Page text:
I dare say, I love French food and wine. I’ve been twice to France, and in both trips, found myself spending part of my trip in Provence, enjoying seafood and sipping rose wine from the area. So it was with great anticipation that I opened the cover of “Provence Food and Wine, The Art of Living” by François Millo and Viktorija Todorovska, and devoured the tidbits on each page. Let me explain with more details.
History of Provence
This is a book that ties together the culture, food, and wine of Provence. The authors first take you through some of the history of the region, with the contributions from the Greeks and Romans. You get to learn about lavender (which I love) and all the different ways it is used, games they play, e.g. Petanque, which is similar to Bocce Ball, and the different languages spoken. When I was in Provence, I spoke French, but I have learned there is both a Provençal and a Niçois language, which has peaked my interest, and I must learn (I am a bit of a polyglot). The pictures in this section and the other sections are visually beautiful and I can tell were taken professionally. François Millo is a professional photographer, and a native of Provence. The photos draw you into the book.
Provence is best known for their rose wines, which pair beautifully with their cuisine from the region, whether seafood, or salad, or more hearty chicken or meat dishes. Francois and Viktorija take us through the history of wine production in the region and then dig into a discussion of the unique terroir and Appellation d’Origine Contrôlées (AOCs) of Provence. It is quite detailed and wonderful for a wine geek like me. If you just enjoy wine and food, you may want to skim through this section and enjoy the beautiful pictures of vineyards, grapes, and landscapes. One thing I wish this section had was a map showing the location of each AOC as it was discussed. I did later find that there is such a map at the back of the book, so if you read this section, flip to the back for the map.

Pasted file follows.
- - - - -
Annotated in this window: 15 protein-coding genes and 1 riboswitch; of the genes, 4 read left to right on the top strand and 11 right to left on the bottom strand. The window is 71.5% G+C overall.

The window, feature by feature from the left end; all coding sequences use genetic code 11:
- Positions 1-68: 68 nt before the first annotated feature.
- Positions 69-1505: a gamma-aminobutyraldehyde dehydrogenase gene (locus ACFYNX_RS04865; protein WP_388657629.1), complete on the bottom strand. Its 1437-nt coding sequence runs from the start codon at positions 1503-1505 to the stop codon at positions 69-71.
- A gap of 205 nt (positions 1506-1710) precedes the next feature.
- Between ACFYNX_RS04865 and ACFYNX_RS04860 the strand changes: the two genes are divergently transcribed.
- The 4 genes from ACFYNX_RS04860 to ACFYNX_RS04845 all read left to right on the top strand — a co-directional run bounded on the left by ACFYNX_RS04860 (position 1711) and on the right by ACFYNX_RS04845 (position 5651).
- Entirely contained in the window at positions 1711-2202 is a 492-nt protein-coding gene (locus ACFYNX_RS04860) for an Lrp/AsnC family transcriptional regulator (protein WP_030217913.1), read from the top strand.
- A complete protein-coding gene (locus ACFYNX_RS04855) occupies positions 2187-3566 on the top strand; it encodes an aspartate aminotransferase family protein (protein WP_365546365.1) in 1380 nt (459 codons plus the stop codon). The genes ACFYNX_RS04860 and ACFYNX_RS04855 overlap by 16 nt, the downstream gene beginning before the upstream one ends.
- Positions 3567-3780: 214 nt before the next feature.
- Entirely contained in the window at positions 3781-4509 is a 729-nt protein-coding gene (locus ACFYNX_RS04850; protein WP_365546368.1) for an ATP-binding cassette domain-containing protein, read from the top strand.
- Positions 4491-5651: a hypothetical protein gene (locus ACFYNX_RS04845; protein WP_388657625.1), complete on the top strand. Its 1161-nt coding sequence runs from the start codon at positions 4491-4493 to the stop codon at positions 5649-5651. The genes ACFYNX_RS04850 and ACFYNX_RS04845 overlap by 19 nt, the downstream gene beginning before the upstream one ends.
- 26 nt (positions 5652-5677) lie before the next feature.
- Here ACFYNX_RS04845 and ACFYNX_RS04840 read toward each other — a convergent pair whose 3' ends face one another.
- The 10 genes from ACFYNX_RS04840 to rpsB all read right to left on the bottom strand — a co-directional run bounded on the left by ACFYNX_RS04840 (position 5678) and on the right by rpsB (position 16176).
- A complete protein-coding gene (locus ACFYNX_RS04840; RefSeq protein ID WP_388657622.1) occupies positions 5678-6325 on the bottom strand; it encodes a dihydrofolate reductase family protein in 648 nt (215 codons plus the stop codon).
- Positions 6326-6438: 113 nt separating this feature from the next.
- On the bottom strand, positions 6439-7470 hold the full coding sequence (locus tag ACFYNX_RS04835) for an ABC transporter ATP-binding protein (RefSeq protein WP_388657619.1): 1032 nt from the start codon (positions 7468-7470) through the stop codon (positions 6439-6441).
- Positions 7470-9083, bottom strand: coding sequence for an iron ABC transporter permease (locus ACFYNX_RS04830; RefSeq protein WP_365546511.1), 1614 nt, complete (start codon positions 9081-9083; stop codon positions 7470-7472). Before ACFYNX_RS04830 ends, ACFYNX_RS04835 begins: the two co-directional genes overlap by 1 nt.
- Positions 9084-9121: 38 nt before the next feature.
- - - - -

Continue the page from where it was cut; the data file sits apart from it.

In this section you also learn about how rose wine is made and finally how to properly taste a glass of wine.
The Cuisine of Provence
If thinking about olive oil, seafood, lavender, and truffles makes you hungry, you will love the cuisine of Provence and this section of the book. The authors break down the cuisine by sub-region:
- Aix-en-Provence and Haute Provence
- La Cote Varoise
- Nice and the Riviera
Without going into detail about each region, I must say that the recipes for each region are fairly straight forward to cook, and look very healthy and delicious. I, in particular, would like to try making:
- Crespeou de Provence (Layered omelette)
- Bouillabaisse (a classic fish soup)
- Moules a la Provencale (Mussels a la Provencal)
- Lotte a la Citronnelle et au Lait de Coco (Monkfish with lemongrass and coconut milk)
- Pissaladiere (Onion tart)
There are many more recipes to tempt your culinary skills, and enjoyment of the results with family and friends. Although I have no pictures from the book to show you, I have a few pictures from my trips, to help you get a feel for the region.
I received a copy of this book at no charge, but it did not affect my review. This is a book I can recommend to you without reservation. Enjoy!
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